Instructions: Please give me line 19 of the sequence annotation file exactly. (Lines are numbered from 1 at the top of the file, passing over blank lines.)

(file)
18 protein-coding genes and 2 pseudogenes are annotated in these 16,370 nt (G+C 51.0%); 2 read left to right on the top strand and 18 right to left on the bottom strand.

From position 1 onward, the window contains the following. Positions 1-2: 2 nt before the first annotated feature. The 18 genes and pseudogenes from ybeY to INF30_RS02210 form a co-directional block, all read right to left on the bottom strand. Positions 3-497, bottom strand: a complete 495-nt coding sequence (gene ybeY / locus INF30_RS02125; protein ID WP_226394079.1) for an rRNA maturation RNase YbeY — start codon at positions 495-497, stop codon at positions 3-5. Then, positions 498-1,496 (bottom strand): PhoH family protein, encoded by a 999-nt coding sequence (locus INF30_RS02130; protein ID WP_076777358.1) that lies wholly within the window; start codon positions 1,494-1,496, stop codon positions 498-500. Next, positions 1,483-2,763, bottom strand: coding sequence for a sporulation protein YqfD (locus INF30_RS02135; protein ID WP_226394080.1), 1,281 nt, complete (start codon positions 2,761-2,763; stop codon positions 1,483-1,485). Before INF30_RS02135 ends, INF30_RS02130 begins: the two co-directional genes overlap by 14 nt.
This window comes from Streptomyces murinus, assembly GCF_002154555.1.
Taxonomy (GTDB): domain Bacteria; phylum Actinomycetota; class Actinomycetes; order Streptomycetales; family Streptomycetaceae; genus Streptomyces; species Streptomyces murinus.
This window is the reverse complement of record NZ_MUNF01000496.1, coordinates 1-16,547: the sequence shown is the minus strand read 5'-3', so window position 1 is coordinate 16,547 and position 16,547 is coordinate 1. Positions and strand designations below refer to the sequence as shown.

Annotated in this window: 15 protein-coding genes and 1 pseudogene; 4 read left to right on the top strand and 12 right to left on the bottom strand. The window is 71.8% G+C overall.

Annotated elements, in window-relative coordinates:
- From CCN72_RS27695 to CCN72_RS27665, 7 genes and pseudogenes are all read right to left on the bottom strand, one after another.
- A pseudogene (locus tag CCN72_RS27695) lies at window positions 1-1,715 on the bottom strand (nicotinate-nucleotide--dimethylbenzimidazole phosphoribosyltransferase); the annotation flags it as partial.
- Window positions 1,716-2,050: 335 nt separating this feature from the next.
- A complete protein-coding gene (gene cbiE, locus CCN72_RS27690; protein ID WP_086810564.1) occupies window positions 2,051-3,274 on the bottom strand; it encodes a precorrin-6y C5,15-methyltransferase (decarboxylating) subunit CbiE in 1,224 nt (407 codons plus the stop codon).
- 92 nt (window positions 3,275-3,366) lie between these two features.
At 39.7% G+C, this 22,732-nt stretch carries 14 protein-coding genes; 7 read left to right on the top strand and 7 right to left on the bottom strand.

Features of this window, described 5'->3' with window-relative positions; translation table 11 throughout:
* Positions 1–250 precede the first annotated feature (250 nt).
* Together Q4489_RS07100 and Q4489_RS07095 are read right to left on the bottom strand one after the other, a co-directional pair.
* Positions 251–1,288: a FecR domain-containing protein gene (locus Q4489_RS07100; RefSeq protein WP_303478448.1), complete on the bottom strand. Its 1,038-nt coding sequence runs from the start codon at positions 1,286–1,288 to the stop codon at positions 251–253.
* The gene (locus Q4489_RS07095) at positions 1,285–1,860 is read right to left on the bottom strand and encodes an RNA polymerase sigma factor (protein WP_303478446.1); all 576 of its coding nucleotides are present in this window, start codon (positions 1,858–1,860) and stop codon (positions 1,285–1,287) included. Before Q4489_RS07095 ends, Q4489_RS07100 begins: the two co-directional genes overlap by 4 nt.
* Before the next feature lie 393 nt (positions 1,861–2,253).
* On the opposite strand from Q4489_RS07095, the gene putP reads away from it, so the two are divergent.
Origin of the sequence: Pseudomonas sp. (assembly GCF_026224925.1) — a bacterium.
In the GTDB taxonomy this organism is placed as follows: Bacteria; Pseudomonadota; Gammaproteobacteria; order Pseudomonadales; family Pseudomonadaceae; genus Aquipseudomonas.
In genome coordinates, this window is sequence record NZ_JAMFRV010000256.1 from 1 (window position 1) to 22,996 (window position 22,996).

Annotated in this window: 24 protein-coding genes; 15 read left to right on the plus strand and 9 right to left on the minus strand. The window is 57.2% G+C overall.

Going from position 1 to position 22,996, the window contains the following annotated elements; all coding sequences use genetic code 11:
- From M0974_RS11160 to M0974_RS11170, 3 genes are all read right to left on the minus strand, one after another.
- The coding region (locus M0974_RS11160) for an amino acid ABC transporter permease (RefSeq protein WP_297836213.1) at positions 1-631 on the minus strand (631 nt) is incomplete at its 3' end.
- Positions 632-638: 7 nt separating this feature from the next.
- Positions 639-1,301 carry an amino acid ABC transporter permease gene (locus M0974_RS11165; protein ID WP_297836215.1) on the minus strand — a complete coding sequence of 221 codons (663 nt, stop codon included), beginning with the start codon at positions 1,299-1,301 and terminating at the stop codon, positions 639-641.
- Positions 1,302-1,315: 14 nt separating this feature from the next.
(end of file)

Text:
* Before the next feature lie 393 nt (positions 1,861–2,253).